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New program focuses on important skills required of clinical translational researchers

New program focuses on important skills required of clinical translational researchers
Kelsey Mauk, Ph.D. candidate ‘25.

Kelsey Mauk, Ph.D. candidate ‘25, is among the first cohort of 19 students to complete Baylor College of Medicine’s Clinical Translational Research Certificate of Added Qualification (CTR-CAQ) program. This new program for the Graduate School of Biomedical Sciences was implemented in 2020 to offer an opportunity for all Baylor Ph.D. graduate students to learn the important skills required of clinical translational researchers.

Tell us a little about your background and the Ph.D. you are pursuing at Baylor.

I’m a fourth-year student in the Baylor College of Medicine Immunology and Microbiology program studying chronic inflammatory responses to fungal infection in the Corry Lab. I was interested in the program because of the fantastic research being done in the fields of immunology and immunotherapy, and the ample opportunities for collaboration within the Texas Medical Center.

What attracted you to the CTR-CAQ program?

I knew I was interested in translational research when I started graduate school and hope to study and develop therapeutics for autoimmune diseases after graduating. The CTR-CAQ program seemed like a great way to supplement my graduate education and to prepare me for my future career goals.

What inspired the research you presented on veterans and their travel habits at the CTR-CAQ program retreat in August?

I’ve never worked with clinical data before, so it was a valuable experience to learn how to manage and analyze a clinical dataset through the travel medicine project. It was also a great opportunity as a basic scientist to look at an infectious disease issue from a purely clinical perspective. In the lab, we are so used to approaching an issue through the minutiae of biological mechanisms that we often forget how social and community factors have an equally important impact on healthcare. In the case of travel medicine, it’s essential to develop vaccines and prophylactics that are biologically effective and to ensure that all patients have the proper resources, information and access to benefit from these measures. This is particularly important for distinct patient populations, like veterans, who may be affected by different factors than the general population. To fully serve these populations, we need to understand and overcome the specific barriers to healthcare that they face.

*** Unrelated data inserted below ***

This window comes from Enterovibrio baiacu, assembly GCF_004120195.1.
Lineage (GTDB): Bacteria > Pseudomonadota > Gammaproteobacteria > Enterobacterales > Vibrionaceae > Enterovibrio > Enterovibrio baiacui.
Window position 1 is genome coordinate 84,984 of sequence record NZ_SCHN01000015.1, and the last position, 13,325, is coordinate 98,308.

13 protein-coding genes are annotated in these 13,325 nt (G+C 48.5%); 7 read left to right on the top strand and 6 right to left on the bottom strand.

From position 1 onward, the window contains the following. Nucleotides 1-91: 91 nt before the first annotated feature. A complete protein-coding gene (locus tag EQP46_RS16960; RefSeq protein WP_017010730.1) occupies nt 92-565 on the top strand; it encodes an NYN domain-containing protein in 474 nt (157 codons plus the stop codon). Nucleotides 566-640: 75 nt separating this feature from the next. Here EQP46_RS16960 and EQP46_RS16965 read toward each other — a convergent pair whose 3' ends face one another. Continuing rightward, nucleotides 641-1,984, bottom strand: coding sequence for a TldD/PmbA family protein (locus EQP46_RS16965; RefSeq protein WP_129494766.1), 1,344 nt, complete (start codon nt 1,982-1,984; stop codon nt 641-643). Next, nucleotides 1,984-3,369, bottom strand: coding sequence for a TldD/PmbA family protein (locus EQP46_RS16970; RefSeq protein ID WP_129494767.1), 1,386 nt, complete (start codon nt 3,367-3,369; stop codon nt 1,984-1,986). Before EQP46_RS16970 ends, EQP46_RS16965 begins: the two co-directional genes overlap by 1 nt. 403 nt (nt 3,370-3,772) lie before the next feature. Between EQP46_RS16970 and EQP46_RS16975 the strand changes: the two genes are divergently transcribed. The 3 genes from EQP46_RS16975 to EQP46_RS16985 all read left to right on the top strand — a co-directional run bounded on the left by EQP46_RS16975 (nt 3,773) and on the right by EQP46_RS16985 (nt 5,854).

What value has the CTR-CAQ program added to your education at Baylor? What lessons do you hope to apply in your career?

The program has improved my graduate education by exposing me to the tasks and barriers that translational researchers face and by giving me the tools and resources to overcome them. A large portion of the program focuses on hands-on experience, so I had the opportunity to practice these skills as a graduate student. I hope that my understanding of translational project planning, protocol development and clinical data management will help me succeed as I conduct translational research in the future to develop effective but accessible therapeutics to promote equity in healthcare.

Learn more about the CTR-CAQ program here.